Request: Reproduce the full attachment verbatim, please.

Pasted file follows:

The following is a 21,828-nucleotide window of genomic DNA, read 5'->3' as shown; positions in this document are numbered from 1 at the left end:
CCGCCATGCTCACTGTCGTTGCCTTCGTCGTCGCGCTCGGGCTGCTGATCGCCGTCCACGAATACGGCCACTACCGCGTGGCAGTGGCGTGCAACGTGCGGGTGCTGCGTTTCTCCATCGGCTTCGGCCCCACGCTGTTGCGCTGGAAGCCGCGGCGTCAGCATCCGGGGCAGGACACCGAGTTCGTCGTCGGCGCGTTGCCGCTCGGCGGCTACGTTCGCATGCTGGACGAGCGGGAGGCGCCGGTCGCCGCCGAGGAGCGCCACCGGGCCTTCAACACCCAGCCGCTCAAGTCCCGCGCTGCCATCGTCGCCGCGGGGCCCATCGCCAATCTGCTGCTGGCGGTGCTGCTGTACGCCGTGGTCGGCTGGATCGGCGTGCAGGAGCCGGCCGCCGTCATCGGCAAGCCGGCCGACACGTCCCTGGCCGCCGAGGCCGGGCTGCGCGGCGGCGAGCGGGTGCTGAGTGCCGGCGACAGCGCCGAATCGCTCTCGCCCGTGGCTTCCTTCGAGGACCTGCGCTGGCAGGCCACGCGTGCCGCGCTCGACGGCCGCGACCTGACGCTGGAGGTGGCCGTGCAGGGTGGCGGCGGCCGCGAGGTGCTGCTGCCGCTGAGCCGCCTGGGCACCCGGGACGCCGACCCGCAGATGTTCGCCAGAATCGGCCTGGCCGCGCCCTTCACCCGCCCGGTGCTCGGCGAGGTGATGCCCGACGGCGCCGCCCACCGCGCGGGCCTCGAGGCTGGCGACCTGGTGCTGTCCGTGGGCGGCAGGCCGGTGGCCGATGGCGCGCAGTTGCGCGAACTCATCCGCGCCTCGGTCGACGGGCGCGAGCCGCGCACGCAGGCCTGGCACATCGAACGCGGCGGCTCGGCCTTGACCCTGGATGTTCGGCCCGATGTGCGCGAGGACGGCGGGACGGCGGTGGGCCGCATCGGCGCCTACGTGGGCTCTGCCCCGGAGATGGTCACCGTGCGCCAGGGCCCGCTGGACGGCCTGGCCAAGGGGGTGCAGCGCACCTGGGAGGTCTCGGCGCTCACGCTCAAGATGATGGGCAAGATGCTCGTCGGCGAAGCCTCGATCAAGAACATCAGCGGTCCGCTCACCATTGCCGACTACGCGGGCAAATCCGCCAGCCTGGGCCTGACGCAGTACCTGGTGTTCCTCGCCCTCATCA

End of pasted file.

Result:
The following is a 21,828-nucleotide window of genomic DNA, read 5'->3' as shown; positions in this document are numbered from 1 at the left end:
CCGCCATGCTCACTGTCGTTGCCTTCGTCGTCGCGCTCGGGCTGCTGATCGCCGTCCACGAATACGGCCACTACCGCGTGGCAGTGGCGTGCAACGTGCGGGTGCTGCGTTTCTCCATCGGCTTCGGCCCCACGCTGTTGCGCTGGAAGCCGCGGCGTCAGCATCCGGGGCAGGACACCGAGTTCGTCGTCGGCGCGTTGCCGCTCGGCGGCTACGTTCGCATGCTGGACGAGCGGGAGGCGCCGGTCGCCGCCGAGGAGCGCCACCGGGCCTTCAACACCCAGCCGCTCAAGTCCCGCGCTGCCATCGTCGCCGCGGGGCCCATCGCCAATCTGCTGCTGGCGGTGCTGCTGTACGCCGTGGTCGGCTGGATCGGCGTGCAGGAGCCGGCCGCCGTCATCGGCAAGCCGGCCGACACGTCCCTGGCCGCCGAGGCCGGGCTGCGCGGCGGCGAGCGGGTGCTGAGTGCCGGCGACAGCGCCGAATCGCTCTCGCCCGTGGCTTCCTTCGAGGACCTGCGCTGGCAGGCCACGCGTGCCGCGCTCGACGGCCGCGACCTGACGCTGGAGGTGGCCGTGCAGGGTGGCGGCGGCCGCGAGGTGCTGCTGCCGCTGAGCCGCCTGGGCACCCGGGACGCCGACCCGCAGATGTTCGCCAGAATCGGCCTGGCCGCGCCCTTCACCCGCCCGGTGCTCGGCGAGGTGATGCCCGACGGCGCCGCCCACCGCGCGGGCCTCGAGGCTGGCGACCTGGTGCTGTCCGTGGGCGGCAGGCCGGTGGCCGATGGCGCGCAGTTGCGCGAACTCATCCGCGCCTCGGTCGACGGGCGCGAGCCGCGCACGCAGGCCTGGCACATCGAACGCGGCGGCTCGGCCTTGACCCTGGATGTTCGGCCCGATGTGCGCGAGGACGGCGGGACGGCGGTGGGCCGCATCGGCGCCTACGTGGGCTCTGCCCCGGAGATGGTCACCGTGCGCCAGGGCCCGCTGGACGGCCTGGCCAAGGGGGTGCAGCGCACCTGGGAGGTCTCGGCGCTCACGCTCAAGATGATGGGCAAGATGCTCGTCGGCGAAGCCTCGATCAAGAACATCAGCGGTCCGCTCACCATTGCCGACTACGCGGGCAAATCCGCCAGCCTGGGCCTGACGCAGTACCTGGTGTTCCTCGCCCTCATCA